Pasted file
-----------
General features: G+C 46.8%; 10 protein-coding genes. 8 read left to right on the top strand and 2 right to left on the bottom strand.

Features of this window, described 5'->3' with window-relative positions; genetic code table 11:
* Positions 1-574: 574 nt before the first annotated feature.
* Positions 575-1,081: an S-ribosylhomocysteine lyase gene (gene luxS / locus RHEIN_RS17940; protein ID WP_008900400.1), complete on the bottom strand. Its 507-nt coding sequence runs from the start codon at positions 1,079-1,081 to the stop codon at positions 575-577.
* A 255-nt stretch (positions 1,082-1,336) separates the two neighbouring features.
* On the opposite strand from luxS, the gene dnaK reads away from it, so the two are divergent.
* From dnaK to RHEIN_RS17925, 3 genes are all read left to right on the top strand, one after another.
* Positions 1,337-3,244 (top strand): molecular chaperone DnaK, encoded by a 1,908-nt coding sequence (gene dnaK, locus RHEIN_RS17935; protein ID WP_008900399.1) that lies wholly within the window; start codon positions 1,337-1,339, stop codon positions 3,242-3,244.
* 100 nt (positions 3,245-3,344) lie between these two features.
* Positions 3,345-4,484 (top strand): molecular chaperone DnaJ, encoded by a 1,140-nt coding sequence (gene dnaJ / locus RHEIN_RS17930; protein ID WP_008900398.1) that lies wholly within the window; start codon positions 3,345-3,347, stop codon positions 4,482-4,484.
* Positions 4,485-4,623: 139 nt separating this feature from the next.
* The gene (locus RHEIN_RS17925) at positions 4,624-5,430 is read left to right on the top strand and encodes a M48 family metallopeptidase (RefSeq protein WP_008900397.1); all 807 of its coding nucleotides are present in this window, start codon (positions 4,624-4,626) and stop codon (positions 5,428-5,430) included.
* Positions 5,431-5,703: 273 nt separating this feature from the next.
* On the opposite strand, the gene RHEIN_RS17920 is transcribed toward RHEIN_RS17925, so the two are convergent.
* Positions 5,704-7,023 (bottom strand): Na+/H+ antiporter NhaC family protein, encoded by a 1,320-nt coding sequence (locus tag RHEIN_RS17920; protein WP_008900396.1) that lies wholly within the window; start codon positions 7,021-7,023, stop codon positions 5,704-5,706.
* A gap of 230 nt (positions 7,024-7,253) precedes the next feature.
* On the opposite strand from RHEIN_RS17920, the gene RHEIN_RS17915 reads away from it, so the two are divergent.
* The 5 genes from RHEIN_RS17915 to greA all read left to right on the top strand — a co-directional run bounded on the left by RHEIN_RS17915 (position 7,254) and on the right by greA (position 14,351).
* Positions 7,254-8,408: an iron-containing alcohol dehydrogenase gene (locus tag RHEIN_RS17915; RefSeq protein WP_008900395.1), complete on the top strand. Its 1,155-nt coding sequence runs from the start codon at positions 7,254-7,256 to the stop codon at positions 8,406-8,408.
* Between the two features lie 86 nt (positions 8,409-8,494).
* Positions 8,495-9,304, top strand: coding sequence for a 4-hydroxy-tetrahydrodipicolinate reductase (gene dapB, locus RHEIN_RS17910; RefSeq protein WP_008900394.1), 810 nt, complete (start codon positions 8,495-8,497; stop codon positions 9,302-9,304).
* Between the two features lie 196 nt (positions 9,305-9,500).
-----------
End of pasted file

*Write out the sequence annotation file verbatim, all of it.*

General features: G+C 46.8%; 10 protein-coding genes. 8 read left to right on the top strand and 2 right to left on the bottom strand.

Features of this window, described 5'->3' with window-relative positions; genetic code table 11:
* Positions 1-574: 574 nt before the first annotated feature.
* Positions 575-1,081: an S-ribosylhomocysteine lyase gene (gene luxS / locus RHEIN_RS17940; protein ID WP_008900400.1), complete on the bottom strand. Its 507-nt coding sequence runs from the start codon at positions 1,079-1,081 to the stop codon at positions 575-577.
* A 255-nt stretch (positions 1,082-1,336) separates the two neighbouring features.
* On the opposite strand from luxS, the gene dnaK reads away from it, so the two are divergent.
* From dnaK to RHEIN_RS17925, 3 genes are all read left to right on the top strand, one after another.
* Positions 1,337-3,244 (top strand): molecular chaperone DnaK, encoded by a 1,908-nt coding sequence (gene dnaK, locus RHEIN_RS17935; protein ID WP_008900399.1) that lies wholly within the window; start codon positions 1,337-1,339, stop codon positions 3,242-3,244.
* 100 nt (positions 3,245-3,344) lie between these two features.
* Positions 3,345-4,484 (top strand): molecular chaperone DnaJ, encoded by a 1,140-nt coding sequence (gene dnaJ / locus RHEIN_RS17930; protein ID WP_008900398.1) that lies wholly within the window; start codon positions 3,345-3,347, stop codon positions 4,482-4,484.
* Positions 4,485-4,623: 139 nt separating this feature from the next.
* The gene (locus RHEIN_RS17925) at positions 4,624-5,430 is read left to right on the top strand and encodes a M48 family metallopeptidase (RefSeq protein WP_008900397.1); all 807 of its coding nucleotides are present in this window, start codon (positions 4,624-4,626) and stop codon (positions 5,428-5,430) included.
* Positions 5,431-5,703: 273 nt separating this feature from the next.
* On the opposite strand, the gene RHEIN_RS17920 is transcribed toward RHEIN_RS17925, so the two are convergent.
* Positions 5,704-7,023 (bottom strand): Na+/H+ antiporter NhaC family protein, encoded by a 1,320-nt coding sequence (locus tag RHEIN_RS17920; protein WP_008900396.1) that lies wholly within the window; start codon positions 7,021-7,023, stop codon positions 5,704-5,706.
* A gap of 230 nt (positions 7,024-7,253) precedes the next feature.
* On the opposite strand from RHEIN_RS17920, the gene RHEIN_RS17915 reads away from it, so the two are divergent.
* The 5 genes from RHEIN_RS17915 to greA all read left to right on the top strand — a co-directional run bounded on the left by RHEIN_RS17915 (position 7,254) and on the right by greA (position 14,351).
* Positions 7,254-8,408: an iron-containing alcohol dehydrogenase gene (locus tag RHEIN_RS17915; RefSeq protein WP_008900395.1), complete on the top strand. Its 1,155-nt coding sequence runs from the start codon at positions 7,254-7,256 to the stop codon at positions 8,406-8,408.
* Between the two features lie 86 nt (positions 8,409-8,494).
* Positions 8,495-9,304, top strand: coding sequence for a 4-hydroxy-tetrahydrodipicolinate reductase (gene dapB, locus RHEIN_RS17910; RefSeq protein WP_008900394.1), 810 nt, complete (start codon positions 8,495-8,497; stop codon positions 9,302-9,304).
* Between the two features lie 196 nt (positions 9,305-9,500).